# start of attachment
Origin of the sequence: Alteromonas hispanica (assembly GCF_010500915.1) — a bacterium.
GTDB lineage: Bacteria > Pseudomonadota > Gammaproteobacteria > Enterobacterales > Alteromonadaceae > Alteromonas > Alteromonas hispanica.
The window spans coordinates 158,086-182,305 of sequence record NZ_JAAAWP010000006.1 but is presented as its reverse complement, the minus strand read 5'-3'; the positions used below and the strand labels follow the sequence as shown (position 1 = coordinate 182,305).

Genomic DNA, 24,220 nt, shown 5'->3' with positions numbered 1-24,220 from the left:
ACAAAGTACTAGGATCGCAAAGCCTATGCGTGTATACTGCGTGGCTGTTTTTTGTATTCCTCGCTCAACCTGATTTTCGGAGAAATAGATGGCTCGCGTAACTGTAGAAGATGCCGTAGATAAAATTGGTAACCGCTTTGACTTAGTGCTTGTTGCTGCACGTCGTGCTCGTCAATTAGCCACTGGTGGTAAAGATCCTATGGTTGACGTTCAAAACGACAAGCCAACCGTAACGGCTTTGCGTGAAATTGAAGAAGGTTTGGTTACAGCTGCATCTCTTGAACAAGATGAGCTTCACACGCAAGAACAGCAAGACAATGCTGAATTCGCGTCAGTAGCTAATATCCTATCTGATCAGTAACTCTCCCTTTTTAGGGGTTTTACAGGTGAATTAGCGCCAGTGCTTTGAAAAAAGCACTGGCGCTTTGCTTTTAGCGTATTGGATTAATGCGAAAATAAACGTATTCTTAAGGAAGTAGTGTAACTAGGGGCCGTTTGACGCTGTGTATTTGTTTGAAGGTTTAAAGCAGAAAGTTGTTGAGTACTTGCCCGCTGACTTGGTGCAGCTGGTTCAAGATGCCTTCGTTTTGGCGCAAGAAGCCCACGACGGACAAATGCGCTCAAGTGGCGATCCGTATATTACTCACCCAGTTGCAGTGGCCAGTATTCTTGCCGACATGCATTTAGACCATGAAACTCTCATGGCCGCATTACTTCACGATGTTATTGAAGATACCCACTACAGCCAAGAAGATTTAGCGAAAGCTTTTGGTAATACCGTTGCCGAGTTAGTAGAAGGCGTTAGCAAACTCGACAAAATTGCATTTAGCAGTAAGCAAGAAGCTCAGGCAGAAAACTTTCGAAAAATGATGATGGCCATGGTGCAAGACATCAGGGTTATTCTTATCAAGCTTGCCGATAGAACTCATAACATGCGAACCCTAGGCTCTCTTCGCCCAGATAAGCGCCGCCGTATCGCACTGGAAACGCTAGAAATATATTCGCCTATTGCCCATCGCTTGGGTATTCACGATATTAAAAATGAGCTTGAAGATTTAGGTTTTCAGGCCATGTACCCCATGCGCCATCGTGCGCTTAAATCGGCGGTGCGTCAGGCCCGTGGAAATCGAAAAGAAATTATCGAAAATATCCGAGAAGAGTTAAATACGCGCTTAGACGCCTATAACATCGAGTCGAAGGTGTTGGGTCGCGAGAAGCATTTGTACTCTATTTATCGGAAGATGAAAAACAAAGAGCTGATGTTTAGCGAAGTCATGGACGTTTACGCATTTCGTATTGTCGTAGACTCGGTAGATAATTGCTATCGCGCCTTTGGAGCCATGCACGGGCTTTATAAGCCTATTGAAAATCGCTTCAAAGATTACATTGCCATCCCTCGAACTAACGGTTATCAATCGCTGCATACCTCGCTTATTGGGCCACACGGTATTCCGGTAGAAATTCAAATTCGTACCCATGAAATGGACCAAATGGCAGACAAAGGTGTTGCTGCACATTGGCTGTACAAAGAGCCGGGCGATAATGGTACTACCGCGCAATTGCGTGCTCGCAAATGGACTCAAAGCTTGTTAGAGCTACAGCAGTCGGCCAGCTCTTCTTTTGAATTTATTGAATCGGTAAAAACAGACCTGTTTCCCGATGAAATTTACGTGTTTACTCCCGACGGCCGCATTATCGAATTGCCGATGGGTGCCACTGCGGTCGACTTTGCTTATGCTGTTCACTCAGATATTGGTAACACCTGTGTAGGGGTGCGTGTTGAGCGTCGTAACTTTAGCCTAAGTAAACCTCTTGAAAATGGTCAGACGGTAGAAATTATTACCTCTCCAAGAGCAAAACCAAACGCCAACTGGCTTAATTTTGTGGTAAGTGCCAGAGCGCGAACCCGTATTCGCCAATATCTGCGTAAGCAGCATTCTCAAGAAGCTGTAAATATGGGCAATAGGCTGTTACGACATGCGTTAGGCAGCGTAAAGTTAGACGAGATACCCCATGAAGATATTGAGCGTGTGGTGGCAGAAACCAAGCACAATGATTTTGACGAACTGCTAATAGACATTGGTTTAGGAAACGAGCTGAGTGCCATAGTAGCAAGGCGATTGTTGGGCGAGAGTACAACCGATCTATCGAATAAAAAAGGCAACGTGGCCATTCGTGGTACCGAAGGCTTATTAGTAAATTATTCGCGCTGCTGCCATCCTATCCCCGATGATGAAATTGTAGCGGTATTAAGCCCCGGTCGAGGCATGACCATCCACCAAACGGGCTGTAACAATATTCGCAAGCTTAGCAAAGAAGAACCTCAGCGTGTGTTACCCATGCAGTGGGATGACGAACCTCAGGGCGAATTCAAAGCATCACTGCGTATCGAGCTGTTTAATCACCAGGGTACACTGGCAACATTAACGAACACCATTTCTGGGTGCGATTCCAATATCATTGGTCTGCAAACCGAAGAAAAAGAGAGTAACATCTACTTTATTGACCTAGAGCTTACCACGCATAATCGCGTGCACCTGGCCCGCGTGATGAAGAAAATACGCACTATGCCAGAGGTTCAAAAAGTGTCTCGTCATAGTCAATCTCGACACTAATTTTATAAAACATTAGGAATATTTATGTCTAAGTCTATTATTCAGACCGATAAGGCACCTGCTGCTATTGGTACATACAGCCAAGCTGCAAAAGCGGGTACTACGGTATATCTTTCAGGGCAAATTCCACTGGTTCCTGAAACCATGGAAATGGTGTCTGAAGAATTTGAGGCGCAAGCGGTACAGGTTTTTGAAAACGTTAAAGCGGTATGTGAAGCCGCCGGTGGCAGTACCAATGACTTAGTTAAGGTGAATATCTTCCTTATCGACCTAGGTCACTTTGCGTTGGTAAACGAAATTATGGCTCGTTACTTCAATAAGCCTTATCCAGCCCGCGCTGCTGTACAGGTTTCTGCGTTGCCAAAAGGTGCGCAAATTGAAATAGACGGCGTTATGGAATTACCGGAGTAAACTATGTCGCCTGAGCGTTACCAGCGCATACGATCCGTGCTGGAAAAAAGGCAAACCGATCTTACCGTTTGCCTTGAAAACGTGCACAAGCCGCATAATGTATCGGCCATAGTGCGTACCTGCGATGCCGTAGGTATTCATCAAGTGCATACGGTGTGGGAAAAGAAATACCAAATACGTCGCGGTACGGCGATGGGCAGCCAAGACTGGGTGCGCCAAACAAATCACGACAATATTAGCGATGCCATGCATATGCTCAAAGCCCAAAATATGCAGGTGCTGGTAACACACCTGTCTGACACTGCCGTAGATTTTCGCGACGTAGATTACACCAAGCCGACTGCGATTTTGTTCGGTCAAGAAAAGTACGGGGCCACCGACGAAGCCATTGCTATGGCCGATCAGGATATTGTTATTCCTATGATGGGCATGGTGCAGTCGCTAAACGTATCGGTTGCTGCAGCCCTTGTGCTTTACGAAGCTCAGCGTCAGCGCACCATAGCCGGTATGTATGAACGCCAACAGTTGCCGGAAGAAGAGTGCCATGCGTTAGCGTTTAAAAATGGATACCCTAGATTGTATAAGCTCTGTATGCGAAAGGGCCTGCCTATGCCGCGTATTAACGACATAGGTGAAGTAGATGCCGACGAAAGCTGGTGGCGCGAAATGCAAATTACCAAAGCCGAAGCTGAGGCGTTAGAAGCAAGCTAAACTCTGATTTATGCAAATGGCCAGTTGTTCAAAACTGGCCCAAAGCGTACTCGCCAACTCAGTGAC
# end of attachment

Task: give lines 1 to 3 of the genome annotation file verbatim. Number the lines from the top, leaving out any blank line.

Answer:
Origin of the sequence: Alteromonas hispanica (assembly GCF_010500915.1) — a bacterium.
GTDB lineage: Bacteria > Pseudomonadota > Gammaproteobacteria > Enterobacterales > Alteromonadaceae > Alteromonas > Alteromonas hispanica.
The window spans coordinates 158,086-182,305 of sequence record NZ_JAAAWP010000006.1 but is presented as its reverse complement, the minus strand read 5'-3'; the positions used below and the strand labels follow the sequence as shown (position 1 = coordinate 182,305).